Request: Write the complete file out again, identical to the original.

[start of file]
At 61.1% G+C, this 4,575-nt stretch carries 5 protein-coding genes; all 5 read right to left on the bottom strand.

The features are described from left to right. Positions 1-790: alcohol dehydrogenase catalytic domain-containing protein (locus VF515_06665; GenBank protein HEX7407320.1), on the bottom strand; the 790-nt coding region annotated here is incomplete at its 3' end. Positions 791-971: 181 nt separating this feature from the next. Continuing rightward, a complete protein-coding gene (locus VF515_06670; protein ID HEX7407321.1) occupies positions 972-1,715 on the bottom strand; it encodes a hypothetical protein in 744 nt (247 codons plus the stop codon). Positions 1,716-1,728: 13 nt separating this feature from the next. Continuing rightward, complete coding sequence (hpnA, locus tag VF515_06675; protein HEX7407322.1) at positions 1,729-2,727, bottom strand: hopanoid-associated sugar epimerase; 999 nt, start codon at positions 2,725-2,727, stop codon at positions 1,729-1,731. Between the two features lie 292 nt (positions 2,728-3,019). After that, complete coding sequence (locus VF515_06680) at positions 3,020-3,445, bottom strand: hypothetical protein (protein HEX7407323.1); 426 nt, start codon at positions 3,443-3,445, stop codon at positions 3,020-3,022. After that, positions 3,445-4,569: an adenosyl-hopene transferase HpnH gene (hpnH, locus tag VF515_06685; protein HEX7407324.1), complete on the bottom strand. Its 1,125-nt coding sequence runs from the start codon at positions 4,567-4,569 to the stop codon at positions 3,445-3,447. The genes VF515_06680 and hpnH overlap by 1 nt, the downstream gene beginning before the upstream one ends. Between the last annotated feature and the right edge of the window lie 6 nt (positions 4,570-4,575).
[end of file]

At 61.1% G+C, this 4,575-nt stretch carries 5 protein-coding genes; all 5 read right to left on the bottom strand.

The features are described from left to right. Positions 1-790: alcohol dehydrogenase catalytic domain-containing protein (locus VF515_06665; GenBank protein HEX7407320.1), on the bottom strand; the 790-nt coding region annotated here is incomplete at its 3' end. Positions 791-971: 181 nt separating this feature from the next. Continuing rightward, a complete protein-coding gene (locus VF515_06670; protein ID HEX7407321.1) occupies positions 972-1,715 on the bottom strand; it encodes a hypothetical protein in 744 nt (247 codons plus the stop codon). Positions 1,716-1,728: 13 nt separating this feature from the next. Continuing rightward, complete coding sequence (hpnA, locus tag VF515_06675; protein HEX7407322.1) at positions 1,729-2,727, bottom strand: hopanoid-associated sugar epimerase; 999 nt, start codon at positions 2,725-2,727, stop codon at positions 1,729-1,731. Between the two features lie 292 nt (positions 2,728-3,019). After that, complete coding sequence (locus VF515_06680) at positions 3,020-3,445, bottom strand: hypothetical protein (protein HEX7407323.1); 426 nt, start codon at positions 3,443-3,445, stop codon at positions 3,020-3,022. After that, positions 3,445-4,569: an adenosyl-hopene transferase HpnH gene (hpnH, locus tag VF515_06685; protein HEX7407324.1), complete on the bottom strand. Its 1,125-nt coding sequence runs from the start codon at positions 4,567-4,569 to the stop codon at positions 3,445-3,447. The genes VF515_06680 and hpnH overlap by 1 nt, the downstream gene beginning before the upstream one ends. Between the last annotated feature and the right edge of the window lie 6 nt (positions 4,570-4,575).